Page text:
The game ended with a climatic battle against a purple worm, which only managed to swallow and consume one of the players before the rest beat the thing to death. (Another enjoyable visual: 10-year-old boy playing a fighter drinks a potion of growth to attack the worm, all in a tunnel just big enough to hold either one.) Plus, all this was done in just three hours, which I was worried wouldn’t be long enough, but seemed just fine in practice.
In the afternoon I was scheduled to play Tunnels & Trolls with Ken St. Andre. However, I was really starting to drag energy-wise, and was anxious to see the auction and dealer’s room. I had another game 7-11 that night, and figured I’d just have to pass on the T&T. Good news is, he ran several sessions of it and as we’ll see later I was able to get in to another run on Friday. So Thursday afternoon was spent roaming the exhibit hall, checking out the auction, etc. I think I really needed that down time, as by the evening I was getting ready to play again.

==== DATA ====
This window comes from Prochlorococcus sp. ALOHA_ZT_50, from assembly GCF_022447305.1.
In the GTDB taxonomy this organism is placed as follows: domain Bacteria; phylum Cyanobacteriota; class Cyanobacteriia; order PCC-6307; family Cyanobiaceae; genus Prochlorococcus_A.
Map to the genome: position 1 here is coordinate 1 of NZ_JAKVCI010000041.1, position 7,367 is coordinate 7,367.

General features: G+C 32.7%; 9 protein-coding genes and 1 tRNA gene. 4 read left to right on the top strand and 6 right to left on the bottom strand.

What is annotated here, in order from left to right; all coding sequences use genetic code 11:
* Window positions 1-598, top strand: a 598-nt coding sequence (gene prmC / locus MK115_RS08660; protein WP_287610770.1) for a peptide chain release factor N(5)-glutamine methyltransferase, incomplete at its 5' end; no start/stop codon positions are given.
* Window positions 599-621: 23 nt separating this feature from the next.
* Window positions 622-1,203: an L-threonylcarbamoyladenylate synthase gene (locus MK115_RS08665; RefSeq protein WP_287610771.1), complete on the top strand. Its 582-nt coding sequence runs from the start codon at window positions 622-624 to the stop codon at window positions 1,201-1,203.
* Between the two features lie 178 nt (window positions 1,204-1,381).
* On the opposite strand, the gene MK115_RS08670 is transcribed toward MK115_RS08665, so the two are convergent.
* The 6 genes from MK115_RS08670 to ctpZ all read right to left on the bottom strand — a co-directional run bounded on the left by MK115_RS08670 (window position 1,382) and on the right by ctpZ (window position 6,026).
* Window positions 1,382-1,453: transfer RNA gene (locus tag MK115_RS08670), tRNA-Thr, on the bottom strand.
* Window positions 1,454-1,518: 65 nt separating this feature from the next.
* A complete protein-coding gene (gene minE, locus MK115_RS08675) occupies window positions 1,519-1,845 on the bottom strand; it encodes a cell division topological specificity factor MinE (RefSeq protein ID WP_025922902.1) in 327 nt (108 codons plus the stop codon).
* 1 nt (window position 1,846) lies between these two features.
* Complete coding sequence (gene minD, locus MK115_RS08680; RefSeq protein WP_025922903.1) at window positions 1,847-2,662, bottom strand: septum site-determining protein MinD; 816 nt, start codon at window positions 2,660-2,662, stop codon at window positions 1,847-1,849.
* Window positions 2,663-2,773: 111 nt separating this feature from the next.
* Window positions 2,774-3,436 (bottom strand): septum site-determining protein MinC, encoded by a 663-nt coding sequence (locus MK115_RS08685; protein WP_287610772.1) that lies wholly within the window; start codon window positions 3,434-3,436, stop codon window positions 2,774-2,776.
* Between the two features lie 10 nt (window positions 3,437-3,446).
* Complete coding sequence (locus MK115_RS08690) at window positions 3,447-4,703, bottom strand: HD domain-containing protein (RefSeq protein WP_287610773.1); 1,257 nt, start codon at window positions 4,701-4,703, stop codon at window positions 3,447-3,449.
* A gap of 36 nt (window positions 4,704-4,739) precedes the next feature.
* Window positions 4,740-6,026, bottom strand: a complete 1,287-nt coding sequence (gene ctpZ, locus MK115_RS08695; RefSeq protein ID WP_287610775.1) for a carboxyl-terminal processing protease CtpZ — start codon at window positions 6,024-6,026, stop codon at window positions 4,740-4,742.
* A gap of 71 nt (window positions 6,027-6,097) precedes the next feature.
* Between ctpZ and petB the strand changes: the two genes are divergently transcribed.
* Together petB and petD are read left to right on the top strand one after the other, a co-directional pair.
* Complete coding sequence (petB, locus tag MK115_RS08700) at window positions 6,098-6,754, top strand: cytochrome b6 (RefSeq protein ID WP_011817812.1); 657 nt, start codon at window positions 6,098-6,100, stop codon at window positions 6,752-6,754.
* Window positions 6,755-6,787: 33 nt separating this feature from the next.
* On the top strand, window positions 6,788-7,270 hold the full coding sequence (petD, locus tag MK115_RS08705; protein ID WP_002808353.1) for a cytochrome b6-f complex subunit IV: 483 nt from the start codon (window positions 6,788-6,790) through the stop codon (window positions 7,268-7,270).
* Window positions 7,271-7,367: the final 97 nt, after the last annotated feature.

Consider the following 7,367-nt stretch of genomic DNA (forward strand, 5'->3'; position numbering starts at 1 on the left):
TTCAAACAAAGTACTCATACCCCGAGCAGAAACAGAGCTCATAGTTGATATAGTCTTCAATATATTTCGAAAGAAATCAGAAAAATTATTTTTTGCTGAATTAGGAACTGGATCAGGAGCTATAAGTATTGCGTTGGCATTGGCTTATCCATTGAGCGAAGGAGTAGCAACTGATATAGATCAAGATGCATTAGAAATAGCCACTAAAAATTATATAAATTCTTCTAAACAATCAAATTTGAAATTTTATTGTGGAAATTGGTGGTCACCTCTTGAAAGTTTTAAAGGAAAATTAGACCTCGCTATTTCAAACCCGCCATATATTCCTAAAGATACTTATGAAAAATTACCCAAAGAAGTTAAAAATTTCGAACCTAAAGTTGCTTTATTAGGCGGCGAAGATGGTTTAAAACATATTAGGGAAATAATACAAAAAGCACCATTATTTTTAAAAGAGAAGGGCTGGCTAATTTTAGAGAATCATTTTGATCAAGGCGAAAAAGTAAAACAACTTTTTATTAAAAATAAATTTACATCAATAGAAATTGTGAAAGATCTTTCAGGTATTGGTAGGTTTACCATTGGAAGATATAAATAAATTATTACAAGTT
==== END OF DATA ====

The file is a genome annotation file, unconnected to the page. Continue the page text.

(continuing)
Thursday night’s game was called “Corsairs of Umbar” and was set in Middle Earth using 2nd edition AD&D rules. And all that is ultimately moot, as we spent most of the time just interacting with each other while the DM sat back and laughed at our foibles. Our characters were all pirate lords that ruled a small area, plus a high priest and the head of a magician’s guild, and one “mysterious stranger” who turned out to be an exiled prince of Gondor. Each player was given his character sheet and other background info in a sealed envelope. There were clearly lots of side-plots and machinations going on.
Four of the eight players — the mysterious stranger and three of the pirate lords — were clearly buddies that had all come together, and perhaps spent some time earlier down at the bar. This was concerning, but none were really seriously inebriated, and ultimately perhaps the extra good humor played well in this case. They were actually lots of fun to play with, and perhaps more inclined to stab each other in the back. As I understand it, we went seriously off the rails on this one, never even coming close to the main plot and instead being drawn into all our little side-plots. I ended up befriending one of the four friends and we plotted to reveal the priest as an agent of Sauron. This was actually a hilarious situation, as the player of the priest was also required to play his second in command, whom we had charmed into helping us. Watching him play his own destruction was hilarous: